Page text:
Platt alluded to Graham’s day of prayer in introducing the president. But he had not publicly signed on to participate in the day, and his prayer did not conform to its nationalistic spirit. If Trump wanted to make an appearance with a pastor who would lavish him with praise and edge up to endorsing him, 40-year-old Platt was an odd choice. As an author, Platt is best known for the 2010 book Radical: Taking Back Your Faith From the American Dream, which, if not exactly radical by most standards, does question the materialism of mainstream American culture. “I wonder if followers of Christ 150 years from now will look back at Christians in America today and ask, ‘How could they live in such big houses? How could they drive such nice cars and wear such nice clothes?’ ” he wrote. “How could they go on with their lives as though the billions of poor didn’t even exist?” David Brooks wrote approvingly of the book in 2010, identifying Platt as a key figure in the cultural recalibration away from wealth-obsessed pre-Recession values—what we might now call “Trump values.” Last year, Platt preached about the perils of nationalism on Fourth of July weekend.
Politically, Platt’s entire ministry has been as assiduously nonpartisan as his prayer on Sunday was. Former White House staffer Cliff Sims wrote in Team of Vipers, his recent book about his tenure in the Trump administration, that Sims had wanted to invite Platt to deliver the keynote speech at a White House prayer breakfast. According to Sims, pastor Paula White, a Trump ally, rejected the suggestion because Platt “believes the American dream is evil.” Sims later told Christianity Today that Platt himself had felt conflicted too because of the baggage that comes with being seen as a political pastor.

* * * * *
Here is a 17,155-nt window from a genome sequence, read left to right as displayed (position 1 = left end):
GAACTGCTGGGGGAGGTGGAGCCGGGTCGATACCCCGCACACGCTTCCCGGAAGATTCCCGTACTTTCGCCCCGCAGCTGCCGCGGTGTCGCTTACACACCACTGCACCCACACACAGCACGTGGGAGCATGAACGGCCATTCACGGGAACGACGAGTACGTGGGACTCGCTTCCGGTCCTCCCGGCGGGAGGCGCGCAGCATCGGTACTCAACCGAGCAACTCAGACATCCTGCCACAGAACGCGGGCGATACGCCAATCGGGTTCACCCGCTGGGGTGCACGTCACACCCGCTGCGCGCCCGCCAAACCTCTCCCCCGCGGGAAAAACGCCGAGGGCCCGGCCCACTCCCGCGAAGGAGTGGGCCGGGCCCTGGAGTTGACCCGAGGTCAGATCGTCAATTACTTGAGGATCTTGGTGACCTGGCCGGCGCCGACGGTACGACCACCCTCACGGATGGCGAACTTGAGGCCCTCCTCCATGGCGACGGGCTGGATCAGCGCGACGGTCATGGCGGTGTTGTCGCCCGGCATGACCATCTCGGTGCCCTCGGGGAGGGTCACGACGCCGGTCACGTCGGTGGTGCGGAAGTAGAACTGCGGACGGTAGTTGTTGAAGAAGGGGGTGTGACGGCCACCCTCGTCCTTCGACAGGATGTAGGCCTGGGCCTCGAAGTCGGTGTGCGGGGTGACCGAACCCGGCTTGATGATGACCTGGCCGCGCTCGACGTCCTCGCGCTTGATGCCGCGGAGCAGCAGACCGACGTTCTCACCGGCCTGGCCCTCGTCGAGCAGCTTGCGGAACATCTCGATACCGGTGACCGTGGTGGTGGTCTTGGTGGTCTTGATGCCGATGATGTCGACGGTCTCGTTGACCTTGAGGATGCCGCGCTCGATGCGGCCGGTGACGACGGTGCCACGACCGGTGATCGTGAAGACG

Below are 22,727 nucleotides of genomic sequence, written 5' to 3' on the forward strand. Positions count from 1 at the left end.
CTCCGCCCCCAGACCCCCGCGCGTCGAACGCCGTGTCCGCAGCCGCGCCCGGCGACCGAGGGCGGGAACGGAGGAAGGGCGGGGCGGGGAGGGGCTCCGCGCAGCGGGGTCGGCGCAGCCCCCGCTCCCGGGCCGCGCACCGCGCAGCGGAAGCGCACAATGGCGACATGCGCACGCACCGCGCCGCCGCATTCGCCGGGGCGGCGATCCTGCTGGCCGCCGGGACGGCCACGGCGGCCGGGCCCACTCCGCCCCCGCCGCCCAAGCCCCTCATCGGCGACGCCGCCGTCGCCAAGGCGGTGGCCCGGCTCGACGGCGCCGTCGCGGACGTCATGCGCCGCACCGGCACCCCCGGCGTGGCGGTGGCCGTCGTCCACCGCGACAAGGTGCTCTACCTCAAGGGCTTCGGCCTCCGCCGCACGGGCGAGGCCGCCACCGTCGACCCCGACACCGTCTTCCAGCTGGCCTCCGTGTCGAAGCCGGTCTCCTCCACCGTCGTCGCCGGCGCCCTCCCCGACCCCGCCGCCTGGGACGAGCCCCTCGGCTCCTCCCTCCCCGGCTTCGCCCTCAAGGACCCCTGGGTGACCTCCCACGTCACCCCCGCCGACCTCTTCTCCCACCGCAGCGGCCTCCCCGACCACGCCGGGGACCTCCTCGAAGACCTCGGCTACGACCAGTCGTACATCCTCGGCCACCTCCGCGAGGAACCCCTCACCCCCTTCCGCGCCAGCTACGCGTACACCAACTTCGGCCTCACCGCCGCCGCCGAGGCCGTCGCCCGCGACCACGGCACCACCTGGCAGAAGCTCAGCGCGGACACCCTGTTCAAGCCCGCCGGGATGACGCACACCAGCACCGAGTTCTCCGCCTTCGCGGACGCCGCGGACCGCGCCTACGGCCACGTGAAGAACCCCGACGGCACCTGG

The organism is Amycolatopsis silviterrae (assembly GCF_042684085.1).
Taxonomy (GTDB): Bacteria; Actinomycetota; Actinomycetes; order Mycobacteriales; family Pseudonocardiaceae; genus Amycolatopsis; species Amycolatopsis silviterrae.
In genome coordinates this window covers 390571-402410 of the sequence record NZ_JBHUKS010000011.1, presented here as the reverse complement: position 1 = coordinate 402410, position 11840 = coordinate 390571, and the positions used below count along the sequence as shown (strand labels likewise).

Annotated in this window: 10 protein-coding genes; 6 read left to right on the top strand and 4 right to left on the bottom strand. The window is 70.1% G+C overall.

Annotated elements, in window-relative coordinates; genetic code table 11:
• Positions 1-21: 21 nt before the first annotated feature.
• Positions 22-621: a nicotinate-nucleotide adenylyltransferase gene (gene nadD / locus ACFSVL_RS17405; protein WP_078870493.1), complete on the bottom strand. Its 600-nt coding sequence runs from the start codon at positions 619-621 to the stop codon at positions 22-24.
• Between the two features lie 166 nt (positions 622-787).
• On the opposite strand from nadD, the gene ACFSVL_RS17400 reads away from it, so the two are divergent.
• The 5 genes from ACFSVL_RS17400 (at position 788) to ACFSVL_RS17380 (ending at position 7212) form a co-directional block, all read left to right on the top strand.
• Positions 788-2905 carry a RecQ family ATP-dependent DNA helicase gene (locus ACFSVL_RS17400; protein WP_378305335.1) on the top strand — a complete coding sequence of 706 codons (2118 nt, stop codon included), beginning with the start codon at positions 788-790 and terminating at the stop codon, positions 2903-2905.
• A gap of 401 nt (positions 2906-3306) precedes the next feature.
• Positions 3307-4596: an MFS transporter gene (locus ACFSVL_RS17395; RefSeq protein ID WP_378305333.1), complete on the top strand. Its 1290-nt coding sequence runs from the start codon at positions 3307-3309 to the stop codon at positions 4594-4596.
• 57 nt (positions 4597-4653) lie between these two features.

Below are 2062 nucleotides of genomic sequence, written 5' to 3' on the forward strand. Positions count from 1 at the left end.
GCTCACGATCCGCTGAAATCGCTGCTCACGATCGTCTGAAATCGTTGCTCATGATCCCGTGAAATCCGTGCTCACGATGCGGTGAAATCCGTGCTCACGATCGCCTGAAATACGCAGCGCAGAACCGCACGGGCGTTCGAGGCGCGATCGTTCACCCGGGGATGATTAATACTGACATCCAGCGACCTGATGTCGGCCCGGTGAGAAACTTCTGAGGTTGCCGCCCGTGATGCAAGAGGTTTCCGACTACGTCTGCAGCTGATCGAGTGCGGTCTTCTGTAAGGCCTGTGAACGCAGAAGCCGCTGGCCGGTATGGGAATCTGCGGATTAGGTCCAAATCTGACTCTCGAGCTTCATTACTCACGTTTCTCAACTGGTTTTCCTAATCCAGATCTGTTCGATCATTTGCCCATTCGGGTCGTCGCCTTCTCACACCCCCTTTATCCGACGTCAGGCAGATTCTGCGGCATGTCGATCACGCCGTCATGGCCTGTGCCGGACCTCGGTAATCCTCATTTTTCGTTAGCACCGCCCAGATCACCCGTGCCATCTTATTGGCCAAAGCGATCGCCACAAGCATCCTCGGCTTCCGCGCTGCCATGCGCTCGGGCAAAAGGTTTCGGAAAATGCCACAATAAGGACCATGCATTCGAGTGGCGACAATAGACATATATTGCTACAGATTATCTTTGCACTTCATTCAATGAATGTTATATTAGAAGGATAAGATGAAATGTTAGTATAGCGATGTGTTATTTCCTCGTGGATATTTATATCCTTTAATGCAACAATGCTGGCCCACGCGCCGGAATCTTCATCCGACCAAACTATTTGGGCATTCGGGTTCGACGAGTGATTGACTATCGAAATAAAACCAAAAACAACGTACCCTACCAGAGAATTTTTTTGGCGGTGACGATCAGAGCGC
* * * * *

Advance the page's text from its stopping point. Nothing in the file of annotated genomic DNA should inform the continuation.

As critics pointed out, Platt may not have praised Trump this past weekend, but he did invite him onstage. “The prayer was very nonpartisan and very inclusive, but at the same time, there’s an image of this pastor with a positive expression on his face laying a hand on Donald Trump and the other hand holding up a Bible, and Trump has his head bowed,” Dan Nejfelt, who works for a national network of progressive faith leaders, told me. “That image conveys Trump is a Christian and a normal leader that Christians can get behind.” Photographs of Platt praying for Trump have already been used to illustrated approving coverage by Breitbart, the Christian Post, and the Christian Broadcasting Network, among others.
In his letter to parishioners, Platt wrote that his “aim was in no way to endorse the president, his policies, or his party.” Referring to a New Testament passage about the importance of praying for everyone, including “kings and all who are in high positions,” Platt wrote about his struggle:
"I know that some within our church, for a variety of valid reasons, are hurt that I made this decision. This weighs heavy on my heart. I love every member of this church, and I only want to lead us with God’s Word in a way that transcends political party and position, heals the hurts of racial division and injustice, and honors every man and woman made in the image of God. … I’m guessing that all of us will face other decisions this week where we don’t have time to deliberate on what to do. I’m praying now for grace and wisdom for all of us to do exactly what we talked about in the Word today: aim for God’s glory, align with God’s purpose, and yield to God’s sovereignty."